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Todd Reed Daylight Designer, 7group Jan 20 2015 LEEDuser Expert 15322 Thumbs Up

Eric,

We have done quite a few projects with the similar classroom layouts. These are typically the kindergarten classes. The areas within those classrooms, such as the coat/locker area, are considered not regularly occupied and therefore do not need to be included in the calculations.

You can exclude areas such as circulation within a space. Typically, the entire space of a standard classroom is counted. But when it comes to classrooms such as kindergarten, pre-school, or special needs, that have these types of areas, we exclude them from the regularly occupied spaceAn area where one or more individuals normally spend time (more than one hour per person per day on average) seated or standing as they work, study, or perform other focused activities inside a building. The one-hour timeframe is continuous and should be based on the time a typical occupant uses the space. For spaces that are not used daily, the one-hour timeframe should be based on the time a typical occupant spends in the space when it is in use..

We include a narrative in our submission to explain to the reviewer our method. Never had any issues with any submissions.

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Raina Tilden Architect Liljewall Arkitekter
Dec 03 2014
Guest
199 Thumbs Up

Open Office Landscape and System Furniture

Project Location: Sweden

Hi everyone,
I have read ever post on this forum twice now, and I am still confused! I feel like what I've read regarding open office landscapes and what I've read about furniture systems contradict each other.

In our case, we have a large open office landscape along a long glass facade. We have drawn a suggested layout for desks and meeting tables and sofas, but the user may or may not use our suggested layout, and even if they do use our layout to begin with, the furniture can always be rearranged to meet future needs.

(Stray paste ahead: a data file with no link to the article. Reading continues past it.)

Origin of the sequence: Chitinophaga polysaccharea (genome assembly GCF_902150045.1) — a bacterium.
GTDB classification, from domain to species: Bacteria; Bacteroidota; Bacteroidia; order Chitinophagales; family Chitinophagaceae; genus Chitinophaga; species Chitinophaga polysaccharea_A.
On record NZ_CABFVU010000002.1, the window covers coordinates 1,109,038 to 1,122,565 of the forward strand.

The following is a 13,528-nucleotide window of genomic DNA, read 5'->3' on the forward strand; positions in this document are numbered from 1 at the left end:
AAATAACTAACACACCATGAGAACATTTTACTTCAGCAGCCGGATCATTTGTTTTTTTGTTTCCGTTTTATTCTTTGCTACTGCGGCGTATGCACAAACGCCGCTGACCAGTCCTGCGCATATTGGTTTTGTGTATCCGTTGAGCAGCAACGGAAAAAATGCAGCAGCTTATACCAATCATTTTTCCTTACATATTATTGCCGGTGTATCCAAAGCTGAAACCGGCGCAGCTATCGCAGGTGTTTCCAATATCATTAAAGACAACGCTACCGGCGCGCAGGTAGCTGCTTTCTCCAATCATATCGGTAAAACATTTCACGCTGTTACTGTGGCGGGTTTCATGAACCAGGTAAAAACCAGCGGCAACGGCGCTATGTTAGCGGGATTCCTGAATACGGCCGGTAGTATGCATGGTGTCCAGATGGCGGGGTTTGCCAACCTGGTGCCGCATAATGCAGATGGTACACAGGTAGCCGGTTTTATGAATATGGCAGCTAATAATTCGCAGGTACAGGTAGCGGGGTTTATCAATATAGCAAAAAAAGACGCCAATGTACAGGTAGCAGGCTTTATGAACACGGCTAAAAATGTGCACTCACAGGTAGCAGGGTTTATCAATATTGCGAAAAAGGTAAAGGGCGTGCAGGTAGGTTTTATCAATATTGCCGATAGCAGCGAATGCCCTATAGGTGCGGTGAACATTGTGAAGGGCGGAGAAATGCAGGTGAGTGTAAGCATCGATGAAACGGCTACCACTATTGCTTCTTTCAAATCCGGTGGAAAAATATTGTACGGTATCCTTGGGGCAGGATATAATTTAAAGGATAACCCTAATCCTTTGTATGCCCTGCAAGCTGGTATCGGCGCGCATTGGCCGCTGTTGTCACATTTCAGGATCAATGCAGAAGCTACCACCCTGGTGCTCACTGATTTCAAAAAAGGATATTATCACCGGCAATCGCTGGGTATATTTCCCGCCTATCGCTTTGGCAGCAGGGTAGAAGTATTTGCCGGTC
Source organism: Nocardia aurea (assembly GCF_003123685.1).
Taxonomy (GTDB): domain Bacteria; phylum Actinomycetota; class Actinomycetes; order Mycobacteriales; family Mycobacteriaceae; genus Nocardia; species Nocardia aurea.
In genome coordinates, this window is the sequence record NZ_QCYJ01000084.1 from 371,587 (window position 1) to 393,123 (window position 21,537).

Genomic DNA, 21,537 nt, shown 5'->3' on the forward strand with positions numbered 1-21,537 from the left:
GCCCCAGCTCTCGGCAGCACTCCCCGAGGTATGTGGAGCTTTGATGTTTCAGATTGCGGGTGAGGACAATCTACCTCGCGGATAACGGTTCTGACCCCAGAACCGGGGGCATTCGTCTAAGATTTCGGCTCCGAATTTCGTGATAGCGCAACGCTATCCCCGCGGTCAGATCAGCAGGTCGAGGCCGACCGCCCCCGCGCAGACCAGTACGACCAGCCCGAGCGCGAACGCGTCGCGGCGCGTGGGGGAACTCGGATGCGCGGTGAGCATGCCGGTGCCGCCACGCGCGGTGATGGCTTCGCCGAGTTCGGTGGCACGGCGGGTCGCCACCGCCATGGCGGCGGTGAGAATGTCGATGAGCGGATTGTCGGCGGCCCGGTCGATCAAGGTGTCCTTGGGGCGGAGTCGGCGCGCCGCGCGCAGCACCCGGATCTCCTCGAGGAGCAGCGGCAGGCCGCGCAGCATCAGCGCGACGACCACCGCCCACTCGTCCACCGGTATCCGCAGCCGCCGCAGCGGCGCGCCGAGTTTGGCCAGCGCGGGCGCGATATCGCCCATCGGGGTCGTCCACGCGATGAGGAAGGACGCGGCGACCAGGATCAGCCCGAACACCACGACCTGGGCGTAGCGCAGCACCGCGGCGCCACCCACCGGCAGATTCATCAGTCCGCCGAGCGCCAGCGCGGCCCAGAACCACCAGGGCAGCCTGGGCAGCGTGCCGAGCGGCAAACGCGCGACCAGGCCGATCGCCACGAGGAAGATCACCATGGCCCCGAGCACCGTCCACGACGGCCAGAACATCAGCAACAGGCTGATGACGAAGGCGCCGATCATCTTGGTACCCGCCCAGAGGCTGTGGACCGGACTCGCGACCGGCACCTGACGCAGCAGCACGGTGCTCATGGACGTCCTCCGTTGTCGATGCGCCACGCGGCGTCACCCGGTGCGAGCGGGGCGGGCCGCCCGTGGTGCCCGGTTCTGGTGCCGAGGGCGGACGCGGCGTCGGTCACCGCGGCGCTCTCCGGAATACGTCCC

Workstations consist of raisable/lowerable desk tables which have a bulletin board/screen attached to the back side of the desk. When the desk is high, the screen blocks views. When the desk is low, it is possible to see over the screen.

From what I've read on this forum, it seems like you treat flexible open office landscapes as one large space without furniture.

But when people ask specific questions about system furniture that potentially blocks views, it sounds like you have to take the furniture into account.

Does anyone have an example of views documentation in an open office landscape that they're willing to share? (The example that is posted on this forum doesn't seem relevant as it deals with closed, finite spaces.)

My questions are:
1) Do I need to show our suggested furniture layout on the plan, knowing that the users may or may not arrange the office according to our suggestion?

2) How should I deal with the screens which are attached to raisable/lowerable desks?

Thank you for your guidance!

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Todd Reed Daylight Designer, 7group Dec 03 2014 LEEDuser Expert 15322 Thumbs Up

There is a LI or addenda that revised the language in regards to not having to provide the furniture in this version.

1.No, for this version of LEED,NC, you do not need to include furniture or moveable partitions. So typically modular office setups do not need to be included. In CS and CI you would need to provide a proposed tenant layout.

2.Are the screens clear? Again, if they are part of furniture systems and or a moveable partition, no.

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Raina Tilden Architect, Liljewall Arkitekter Dec 03 2014 Guest 199 Thumbs Up

Thank you!

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Jon Clifford LEED-AP BD+C, GREENSQUARE Dec 29 2014 LEEDuser Expert 7053 Thumbs Up